Windham Police increasing holiday patrols -- The Independent

Windham Police increasing holiday patrols

By Emily Parkhurst

The Windham Police Department received $7,180 in funds from the Bureau of Highway Safety to ramp up patrol efforts during the holidays. According to the Maine State Police, $270,827 is being shared by 38 police agencies to fund seatbelt, drunk driving and speed enforcement efforts now through New Year's Eve.

Patrol Sergeant David Thomas, who wrote Windham's grant application, said that the extra money will help pay for overtime and extra details until after the holidays.

''We've already run nine details now,'' he said.

Thomas explains that the efforts are part of a national seatbelt enforcement push, which began on Nov. 16 and goes through Nov. 30.

''These are high visibility patrols,'' Thomas said, adding that the patrols are meant to encourage people to buckle their seatbelts.

''I stopped a young man the other day for no seatbelt. It was his fourth violation,'' Thomas said. ''I've had other people say it should be their choice. Some people say they have medical problems. I've only had one person actually produce a doctor's note.''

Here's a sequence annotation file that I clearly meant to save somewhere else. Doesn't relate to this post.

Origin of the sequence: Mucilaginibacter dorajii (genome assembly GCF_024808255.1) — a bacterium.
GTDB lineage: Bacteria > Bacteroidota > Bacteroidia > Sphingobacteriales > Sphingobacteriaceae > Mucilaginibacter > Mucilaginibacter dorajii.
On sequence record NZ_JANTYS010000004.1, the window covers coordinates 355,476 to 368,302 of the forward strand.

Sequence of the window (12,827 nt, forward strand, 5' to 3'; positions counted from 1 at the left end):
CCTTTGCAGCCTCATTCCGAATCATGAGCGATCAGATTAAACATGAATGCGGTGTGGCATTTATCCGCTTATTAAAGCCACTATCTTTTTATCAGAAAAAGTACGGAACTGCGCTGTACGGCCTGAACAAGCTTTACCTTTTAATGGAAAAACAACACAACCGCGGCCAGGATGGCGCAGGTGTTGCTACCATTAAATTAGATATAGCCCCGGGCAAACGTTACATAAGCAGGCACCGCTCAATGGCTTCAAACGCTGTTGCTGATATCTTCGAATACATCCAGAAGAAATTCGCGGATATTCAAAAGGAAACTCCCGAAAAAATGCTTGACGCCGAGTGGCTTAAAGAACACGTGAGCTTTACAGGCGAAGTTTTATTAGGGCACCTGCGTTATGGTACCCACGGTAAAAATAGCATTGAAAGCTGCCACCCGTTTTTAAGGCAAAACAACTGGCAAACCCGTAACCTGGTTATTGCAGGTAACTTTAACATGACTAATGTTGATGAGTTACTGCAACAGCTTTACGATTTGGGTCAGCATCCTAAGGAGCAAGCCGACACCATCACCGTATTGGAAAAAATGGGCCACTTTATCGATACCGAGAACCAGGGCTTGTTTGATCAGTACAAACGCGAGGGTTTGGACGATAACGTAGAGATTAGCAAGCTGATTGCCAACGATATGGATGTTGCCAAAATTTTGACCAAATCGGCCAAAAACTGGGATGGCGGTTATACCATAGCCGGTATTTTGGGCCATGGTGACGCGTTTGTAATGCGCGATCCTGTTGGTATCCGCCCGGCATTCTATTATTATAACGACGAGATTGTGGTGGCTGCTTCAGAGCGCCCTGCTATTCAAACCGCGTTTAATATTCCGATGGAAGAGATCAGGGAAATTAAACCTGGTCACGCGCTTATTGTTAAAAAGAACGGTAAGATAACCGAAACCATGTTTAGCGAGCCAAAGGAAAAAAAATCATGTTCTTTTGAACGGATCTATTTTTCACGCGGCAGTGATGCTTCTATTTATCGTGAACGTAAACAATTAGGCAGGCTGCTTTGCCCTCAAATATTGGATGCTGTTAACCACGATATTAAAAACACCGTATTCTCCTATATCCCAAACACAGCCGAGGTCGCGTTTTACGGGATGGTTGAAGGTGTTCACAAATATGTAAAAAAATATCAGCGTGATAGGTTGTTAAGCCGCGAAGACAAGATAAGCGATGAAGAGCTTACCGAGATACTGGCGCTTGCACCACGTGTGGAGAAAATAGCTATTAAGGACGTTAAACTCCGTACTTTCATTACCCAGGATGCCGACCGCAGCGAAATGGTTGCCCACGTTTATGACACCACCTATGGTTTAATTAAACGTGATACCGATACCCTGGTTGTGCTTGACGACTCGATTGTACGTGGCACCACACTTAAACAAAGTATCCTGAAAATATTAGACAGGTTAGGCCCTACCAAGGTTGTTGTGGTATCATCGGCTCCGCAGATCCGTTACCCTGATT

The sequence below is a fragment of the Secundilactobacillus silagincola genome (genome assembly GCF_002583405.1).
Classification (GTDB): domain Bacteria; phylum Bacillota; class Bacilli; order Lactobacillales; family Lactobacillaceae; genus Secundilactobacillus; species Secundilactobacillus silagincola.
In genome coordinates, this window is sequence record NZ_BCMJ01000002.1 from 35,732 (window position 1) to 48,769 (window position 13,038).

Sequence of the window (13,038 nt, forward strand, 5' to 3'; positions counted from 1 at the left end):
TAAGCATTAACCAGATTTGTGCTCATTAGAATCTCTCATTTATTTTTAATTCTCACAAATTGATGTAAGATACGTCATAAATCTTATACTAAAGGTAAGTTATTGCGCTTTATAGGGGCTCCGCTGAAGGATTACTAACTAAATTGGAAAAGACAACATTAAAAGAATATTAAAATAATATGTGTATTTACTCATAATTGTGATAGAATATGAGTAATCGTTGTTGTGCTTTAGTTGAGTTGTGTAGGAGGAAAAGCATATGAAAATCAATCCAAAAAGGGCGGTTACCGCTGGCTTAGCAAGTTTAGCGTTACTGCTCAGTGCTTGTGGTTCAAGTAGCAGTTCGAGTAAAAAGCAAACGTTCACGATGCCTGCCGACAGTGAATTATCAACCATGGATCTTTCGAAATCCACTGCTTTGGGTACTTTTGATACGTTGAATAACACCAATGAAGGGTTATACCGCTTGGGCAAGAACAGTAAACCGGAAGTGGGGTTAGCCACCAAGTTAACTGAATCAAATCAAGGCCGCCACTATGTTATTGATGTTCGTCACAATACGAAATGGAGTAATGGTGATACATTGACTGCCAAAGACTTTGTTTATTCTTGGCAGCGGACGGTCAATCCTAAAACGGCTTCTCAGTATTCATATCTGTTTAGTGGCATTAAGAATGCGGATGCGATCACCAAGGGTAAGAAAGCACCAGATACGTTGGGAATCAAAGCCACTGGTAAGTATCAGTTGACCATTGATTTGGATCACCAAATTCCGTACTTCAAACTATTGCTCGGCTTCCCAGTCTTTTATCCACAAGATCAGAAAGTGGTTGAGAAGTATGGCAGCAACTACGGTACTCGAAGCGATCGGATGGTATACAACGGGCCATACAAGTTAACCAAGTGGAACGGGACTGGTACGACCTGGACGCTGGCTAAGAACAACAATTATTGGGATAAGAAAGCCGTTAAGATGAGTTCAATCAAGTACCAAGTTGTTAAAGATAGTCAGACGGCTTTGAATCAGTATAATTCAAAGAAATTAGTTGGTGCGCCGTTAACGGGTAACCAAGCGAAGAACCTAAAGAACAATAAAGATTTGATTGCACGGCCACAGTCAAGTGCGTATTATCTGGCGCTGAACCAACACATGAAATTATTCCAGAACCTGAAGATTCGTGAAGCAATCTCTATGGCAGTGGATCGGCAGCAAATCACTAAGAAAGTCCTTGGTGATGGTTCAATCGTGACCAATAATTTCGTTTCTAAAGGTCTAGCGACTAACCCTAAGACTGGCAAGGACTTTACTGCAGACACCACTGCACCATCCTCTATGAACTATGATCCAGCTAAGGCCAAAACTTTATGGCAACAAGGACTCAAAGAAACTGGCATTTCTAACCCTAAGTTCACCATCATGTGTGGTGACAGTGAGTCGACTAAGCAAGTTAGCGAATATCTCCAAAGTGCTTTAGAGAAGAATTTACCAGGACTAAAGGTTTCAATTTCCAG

Thomas said some people who have had recent heart or shoulder surgery, or people with respiratory problems, find wearing a seatbelt painful. However, he added, most of the people he pulls over have no such excuse.

In addition to funding local law enforcement agencies, the Bureau of Highway Safety has also launched a campaign called ''Survive Your Drive,'' which will include radio and television messages highlighting the ''Click it or Ticket'' program that aims to encourage people to wear their seatbelts, and obey Maine's operating under the influence laws. The messages focus on the consequences of not following state laws on the roads.

The fine for not wearing a seatbelt is $70 for the first offense, and increases for each additional offense. The law requiring all adults to wear seatbelts was adopted by Governor John Baldacci in May, 2007. Thomas said since then he's seen many more people buckling up.

''When we first started doing details, it would be every third or fourth car. Now they're saying we're up to 80 percent compliance,'' he said.

People driving in Windham will likely see the officers out by the rotary and other busy intersections over the next few weeks. Thomas said they stand near the yield signs and look through windows to see if people are buckled up.

''We've been seeing a lot of people with their hand on their chest, like they're doing the pledge of allegiance, putting their seatbelts on as they go by. People wave, and thank us for what we're doing. I had one woman stop and tell me to put on a hat. It's cold,'' Thomas said.